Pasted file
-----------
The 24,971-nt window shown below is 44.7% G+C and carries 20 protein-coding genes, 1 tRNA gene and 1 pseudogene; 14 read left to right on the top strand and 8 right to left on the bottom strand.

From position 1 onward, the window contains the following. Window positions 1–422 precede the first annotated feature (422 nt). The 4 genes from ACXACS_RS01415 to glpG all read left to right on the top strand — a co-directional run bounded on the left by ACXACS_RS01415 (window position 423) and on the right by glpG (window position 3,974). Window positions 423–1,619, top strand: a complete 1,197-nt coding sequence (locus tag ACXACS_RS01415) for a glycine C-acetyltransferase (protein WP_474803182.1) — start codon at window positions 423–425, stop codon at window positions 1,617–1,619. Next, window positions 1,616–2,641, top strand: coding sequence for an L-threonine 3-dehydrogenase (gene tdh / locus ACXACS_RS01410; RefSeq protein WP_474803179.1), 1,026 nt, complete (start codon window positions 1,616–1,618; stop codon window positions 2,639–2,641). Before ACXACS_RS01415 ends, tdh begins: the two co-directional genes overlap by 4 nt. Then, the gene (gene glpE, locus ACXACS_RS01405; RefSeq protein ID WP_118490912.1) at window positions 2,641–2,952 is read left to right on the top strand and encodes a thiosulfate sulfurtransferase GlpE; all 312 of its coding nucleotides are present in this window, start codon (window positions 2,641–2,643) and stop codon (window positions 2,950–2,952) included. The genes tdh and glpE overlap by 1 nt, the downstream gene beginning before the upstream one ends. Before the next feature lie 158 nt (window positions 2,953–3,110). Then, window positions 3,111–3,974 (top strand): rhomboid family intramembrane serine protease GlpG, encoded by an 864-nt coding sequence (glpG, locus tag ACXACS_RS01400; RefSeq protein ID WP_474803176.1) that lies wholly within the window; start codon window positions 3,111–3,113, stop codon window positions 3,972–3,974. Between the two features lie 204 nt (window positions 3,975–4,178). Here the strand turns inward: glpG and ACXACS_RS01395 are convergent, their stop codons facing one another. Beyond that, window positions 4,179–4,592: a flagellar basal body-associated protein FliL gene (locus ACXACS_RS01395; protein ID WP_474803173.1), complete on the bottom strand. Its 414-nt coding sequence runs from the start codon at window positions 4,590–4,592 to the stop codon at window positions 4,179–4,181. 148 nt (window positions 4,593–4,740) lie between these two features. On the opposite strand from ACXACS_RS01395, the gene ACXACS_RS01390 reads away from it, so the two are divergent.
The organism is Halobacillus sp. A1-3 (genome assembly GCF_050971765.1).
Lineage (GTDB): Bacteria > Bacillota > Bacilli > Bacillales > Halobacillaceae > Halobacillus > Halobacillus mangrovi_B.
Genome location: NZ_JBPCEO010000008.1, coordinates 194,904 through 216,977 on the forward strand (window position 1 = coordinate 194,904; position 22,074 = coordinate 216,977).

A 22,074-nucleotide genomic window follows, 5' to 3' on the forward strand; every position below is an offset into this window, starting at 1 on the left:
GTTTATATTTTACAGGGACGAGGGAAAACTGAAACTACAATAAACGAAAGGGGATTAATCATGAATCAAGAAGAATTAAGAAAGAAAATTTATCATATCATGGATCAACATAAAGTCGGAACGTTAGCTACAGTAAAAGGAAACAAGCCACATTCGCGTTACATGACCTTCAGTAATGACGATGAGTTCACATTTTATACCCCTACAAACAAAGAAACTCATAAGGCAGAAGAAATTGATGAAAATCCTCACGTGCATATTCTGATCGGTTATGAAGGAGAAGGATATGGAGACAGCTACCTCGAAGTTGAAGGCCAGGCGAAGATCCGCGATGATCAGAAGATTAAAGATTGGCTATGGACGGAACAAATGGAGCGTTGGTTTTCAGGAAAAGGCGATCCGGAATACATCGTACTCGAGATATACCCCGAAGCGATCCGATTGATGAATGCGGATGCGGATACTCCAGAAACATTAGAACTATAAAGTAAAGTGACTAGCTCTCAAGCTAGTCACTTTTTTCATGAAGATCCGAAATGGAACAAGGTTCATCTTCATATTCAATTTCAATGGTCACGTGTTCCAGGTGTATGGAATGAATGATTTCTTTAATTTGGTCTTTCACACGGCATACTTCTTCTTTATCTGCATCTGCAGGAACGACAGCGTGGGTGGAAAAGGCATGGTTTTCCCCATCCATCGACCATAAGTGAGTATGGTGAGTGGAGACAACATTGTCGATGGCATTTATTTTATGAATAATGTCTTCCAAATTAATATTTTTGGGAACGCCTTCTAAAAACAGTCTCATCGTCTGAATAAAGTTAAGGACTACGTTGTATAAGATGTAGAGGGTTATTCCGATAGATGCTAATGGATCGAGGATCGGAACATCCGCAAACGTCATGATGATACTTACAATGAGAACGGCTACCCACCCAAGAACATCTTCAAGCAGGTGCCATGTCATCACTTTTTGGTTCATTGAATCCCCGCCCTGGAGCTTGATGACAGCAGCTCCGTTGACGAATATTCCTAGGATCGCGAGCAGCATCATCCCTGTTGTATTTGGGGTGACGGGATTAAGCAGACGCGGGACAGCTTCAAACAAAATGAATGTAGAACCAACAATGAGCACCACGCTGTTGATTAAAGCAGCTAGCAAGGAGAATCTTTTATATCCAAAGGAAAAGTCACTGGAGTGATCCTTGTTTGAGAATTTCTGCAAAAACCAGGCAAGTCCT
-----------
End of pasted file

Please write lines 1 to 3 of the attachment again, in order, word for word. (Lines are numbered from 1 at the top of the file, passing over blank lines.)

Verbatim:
The 24,971-nt window shown below is 44.7% G+C and carries 20 protein-coding genes, 1 tRNA gene and 1 pseudogene; 14 read left to right on the top strand and 8 right to left on the bottom strand.

From position 1 onward, the window contains the following. Window positions 1–422 precede the first annotated feature (422 nt). The 4 genes from ACXACS_RS01415 to glpG all read left to right on the top strand — a co-directional run bounded on the left by ACXACS_RS01415 (window position 423) and on the right by glpG (window position 3,974). Window positions 423–1,619, top strand: a complete 1,197-nt coding sequence (locus tag ACXACS_RS01415) for a glycine C-acetyltransferase (protein WP_474803182.1) — start codon at window positions 423–425, stop codon at window positions 1,617–1,619. Next, window positions 1,616–2,641, top strand: coding sequence for an L-threonine 3-dehydrogenase (gene tdh / locus ACXACS_RS01410; RefSeq protein WP_474803179.1), 1,026 nt, complete (start codon window positions 1,616–1,618; stop codon window positions 2,639–2,641). Before ACXACS_RS01415 ends, tdh begins: the two co-directional genes overlap by 4 nt. Then, the gene (gene glpE, locus ACXACS_RS01405; RefSeq protein ID WP_118490912.1) at window positions 2,641–2,952 is read left to right on the top strand and encodes a thiosulfate sulfurtransferase GlpE; all 312 of its coding nucleotides are present in this window, start codon (window positions 2,641–2,643) and stop codon (window positions 2,950–2,952) included. The genes tdh and glpE overlap by 1 nt, the downstream gene beginning before the upstream one ends. Before the next feature lie 158 nt (window positions 2,953–3,110). Then, window positions 3,111–3,974 (top strand): rhomboid family intramembrane serine protease GlpG, encoded by an 864-nt coding sequence (glpG, locus tag ACXACS_RS01400; RefSeq protein ID WP_474803176.1) that lies wholly within the window; start codon window positions 3,111–3,113, stop codon window positions 3,972–3,974. Between the two features lie 204 nt (window positions 3,975–4,178). Here the strand turns inward: glpG and ACXACS_RS01395 are convergent, their stop codons facing one another. Beyond that, window positions 4,179–4,592: a flagellar basal body-associated protein FliL gene (locus ACXACS_RS01395; protein ID WP_474803173.1), complete on the bottom strand. Its 414-nt coding sequence runs from the start codon at window positions 4,590–4,592 to the stop codon at window positions 4,179–4,181. 148 nt (window positions 4,593–4,740) lie between these two features. On the opposite strand from ACXACS_RS01395, the gene ACXACS_RS01390 reads away from it, so the two are divergent.
The organism is Halobacillus sp. A1-3 (genome assembly GCF_050971765.1).